RaiseMe: An Intern’s Reflection

I remember I first heard about RaiseMe’s Full Stack Engineering Intern position from a post in one of my school’s job search Facebook groups. I initially reached out because the post mentioned Ruby on Rails, which I had just learned, but by the time I applied I had fallen in love with the mission: to expand access to higher education so that every student has a shot at the American Dream. Several months later, I am excited to be working on furthering that mission and making a difference!

Meeting the Team

My first few days here were a whirlwind of names, faces, and coffees. Everyone in the office was so friendly, and they all paused their work to introduce themselves to me. I met people on every team and started learning about what they do from my first day here. During my first lunch, a group of people gathered on the couches to eat and talk. I was pleasantly surprised by how interesting and random the discussions were, ranging from asking about Luke’s new house to a philosophical debate about weighing survival against morality when stranded on a boat. They were open to new ideas in their conversation and it made me feel engaged and welcomed into the company. 💖

My favorite part was getting coffee with everyone over the course of the first few weeks. I talked to Dan and Anisha about product managing, and they were able to give me insight into what they do on a regular basis. As someone who’s interested in being a product manager, these conversations were very educational and fascinating. I got coffee with everyone on my team and several people from other teams. Mark and I discussed solving cool problems over boba, and Ian and I debated football as we sipped our kombuchas. The only downside: I didn’t realize that “getting coffee” with someone didn’t necessarily entail drinking caffeine, so I was jittery all day from sometimes having three coffees in one day! ☕☕☕


One thing that simultaneously excited and surprised me was how much I learned throughout the process of setting up my development environment. On my very first day, Kat (my onboarding buddy) introduced me to the technology stack that we use and all of the considerations that had gone into choices like MongoDB over PostgreSQL. The projects that I had done in school were small enough that I didn’t have to worry about scaling or using microservices and APIs. I learned about how engineers work on a large shared code base, the differences between relational and non-relational databases, and how a variety of services are used.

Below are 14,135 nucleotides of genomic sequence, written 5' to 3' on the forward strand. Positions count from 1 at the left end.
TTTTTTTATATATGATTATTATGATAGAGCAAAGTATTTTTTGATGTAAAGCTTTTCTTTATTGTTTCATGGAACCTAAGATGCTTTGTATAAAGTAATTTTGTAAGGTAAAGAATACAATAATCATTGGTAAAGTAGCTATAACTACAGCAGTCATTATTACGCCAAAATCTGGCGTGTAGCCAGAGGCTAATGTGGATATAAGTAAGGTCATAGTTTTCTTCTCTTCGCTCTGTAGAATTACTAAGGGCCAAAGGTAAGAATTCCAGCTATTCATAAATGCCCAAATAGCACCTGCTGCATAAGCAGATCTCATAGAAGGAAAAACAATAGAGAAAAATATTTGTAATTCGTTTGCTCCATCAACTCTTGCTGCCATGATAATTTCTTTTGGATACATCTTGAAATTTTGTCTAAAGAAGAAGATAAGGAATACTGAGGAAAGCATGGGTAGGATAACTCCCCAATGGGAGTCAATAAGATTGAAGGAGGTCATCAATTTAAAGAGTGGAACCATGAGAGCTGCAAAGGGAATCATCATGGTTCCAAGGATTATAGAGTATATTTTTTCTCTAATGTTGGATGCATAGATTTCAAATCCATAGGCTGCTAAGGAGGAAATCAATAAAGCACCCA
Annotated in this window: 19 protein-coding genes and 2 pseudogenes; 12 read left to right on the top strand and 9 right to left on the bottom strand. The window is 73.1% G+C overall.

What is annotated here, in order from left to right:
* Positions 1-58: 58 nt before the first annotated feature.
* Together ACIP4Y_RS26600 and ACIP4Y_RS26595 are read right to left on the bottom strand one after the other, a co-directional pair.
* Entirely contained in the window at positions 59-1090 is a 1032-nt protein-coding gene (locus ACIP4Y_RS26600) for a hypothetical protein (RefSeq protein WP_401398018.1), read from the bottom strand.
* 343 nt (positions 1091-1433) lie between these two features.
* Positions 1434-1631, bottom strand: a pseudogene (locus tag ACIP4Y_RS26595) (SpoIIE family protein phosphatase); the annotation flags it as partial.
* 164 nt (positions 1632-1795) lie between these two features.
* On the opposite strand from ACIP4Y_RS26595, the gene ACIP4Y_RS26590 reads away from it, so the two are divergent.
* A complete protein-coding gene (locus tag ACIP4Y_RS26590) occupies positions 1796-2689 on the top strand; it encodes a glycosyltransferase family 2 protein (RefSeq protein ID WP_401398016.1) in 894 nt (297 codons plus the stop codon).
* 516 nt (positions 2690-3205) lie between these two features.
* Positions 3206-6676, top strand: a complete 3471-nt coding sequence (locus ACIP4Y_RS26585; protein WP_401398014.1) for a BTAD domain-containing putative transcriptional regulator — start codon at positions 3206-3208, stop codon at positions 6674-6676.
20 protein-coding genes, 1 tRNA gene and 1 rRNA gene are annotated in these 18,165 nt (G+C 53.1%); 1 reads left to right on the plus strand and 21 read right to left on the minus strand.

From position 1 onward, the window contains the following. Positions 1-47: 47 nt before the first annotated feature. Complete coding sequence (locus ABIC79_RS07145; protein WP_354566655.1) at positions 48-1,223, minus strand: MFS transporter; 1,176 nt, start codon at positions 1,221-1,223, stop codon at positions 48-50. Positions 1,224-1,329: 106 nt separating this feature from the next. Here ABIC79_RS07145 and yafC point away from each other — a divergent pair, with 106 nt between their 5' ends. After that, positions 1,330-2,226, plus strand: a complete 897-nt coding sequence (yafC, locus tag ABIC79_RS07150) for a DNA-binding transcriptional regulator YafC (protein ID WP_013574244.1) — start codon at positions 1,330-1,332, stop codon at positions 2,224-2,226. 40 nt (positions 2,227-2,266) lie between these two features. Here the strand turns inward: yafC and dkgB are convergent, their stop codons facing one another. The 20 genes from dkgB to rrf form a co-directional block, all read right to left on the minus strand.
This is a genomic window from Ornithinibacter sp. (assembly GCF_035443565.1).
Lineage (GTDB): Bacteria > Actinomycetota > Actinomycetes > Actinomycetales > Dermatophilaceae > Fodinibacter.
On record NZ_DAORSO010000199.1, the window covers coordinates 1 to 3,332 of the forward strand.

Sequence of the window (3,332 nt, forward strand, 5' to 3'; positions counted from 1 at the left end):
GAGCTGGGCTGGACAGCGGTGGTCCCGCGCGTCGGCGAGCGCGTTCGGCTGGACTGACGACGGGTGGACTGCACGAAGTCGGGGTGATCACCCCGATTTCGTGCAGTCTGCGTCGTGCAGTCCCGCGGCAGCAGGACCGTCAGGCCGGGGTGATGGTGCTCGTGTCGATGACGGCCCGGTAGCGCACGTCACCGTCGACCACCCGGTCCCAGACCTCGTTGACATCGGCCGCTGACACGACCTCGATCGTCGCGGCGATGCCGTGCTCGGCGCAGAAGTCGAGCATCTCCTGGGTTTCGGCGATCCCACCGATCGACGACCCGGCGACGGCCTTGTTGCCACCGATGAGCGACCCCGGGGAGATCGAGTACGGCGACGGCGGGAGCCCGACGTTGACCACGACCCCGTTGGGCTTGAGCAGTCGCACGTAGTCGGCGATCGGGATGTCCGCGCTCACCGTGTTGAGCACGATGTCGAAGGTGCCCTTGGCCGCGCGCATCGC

I wrote a lot of notes to try and remember everything!

Kat was super helpful and patient with me while I did my best to process the deluge of information. Her “pop quizzes” helped me understand what I knew and didn’t know–something that would have been more difficult to discover on my own. Every day, she would add questions to a Google doc for me to use as review (30+ in the first day alone! 😱), which I found very useful. Throughout the next few weeks, Kat continued to answer my questions, fill in gaps in my understanding, and help me through the onboarding process. I think that having an onboarding buddy–a full time engineer who was responsible for checking in with me and showing me the ropes–made a huge difference in my experience at RaiseMe, and I’m super grateful to have a great buddy! 💕

Kat! 🐱

In addition, Dan’s product demo on my first day gave me an overview of the website and what I would be working with. As he walked me through the RaiseMe website from different user perspectives, I was amazed at the level of detail and careful decision making that had gone into factors that I generally wouldn’t notice when using websites. For example, certain components are strategically placed to introduce students to RaiseMe partner colleges or encourage a sense of accomplishment when a student is awarded a scholarship. Additionally, I like the company’s commitment to accessibility. All of the text has a color contrast ratio greater than 4.5 to make it accessible for the vision impaired, media items have aria labels for screen readers, and the color cards were redesigned to have a high contrast ratio.

Accessible? ✅

My very first assignment was to improve logging in the Go server using Golang, a language that was completely new to me. Even though I was intimidated, I was able to complete the task with the help of other engineers (and Google)!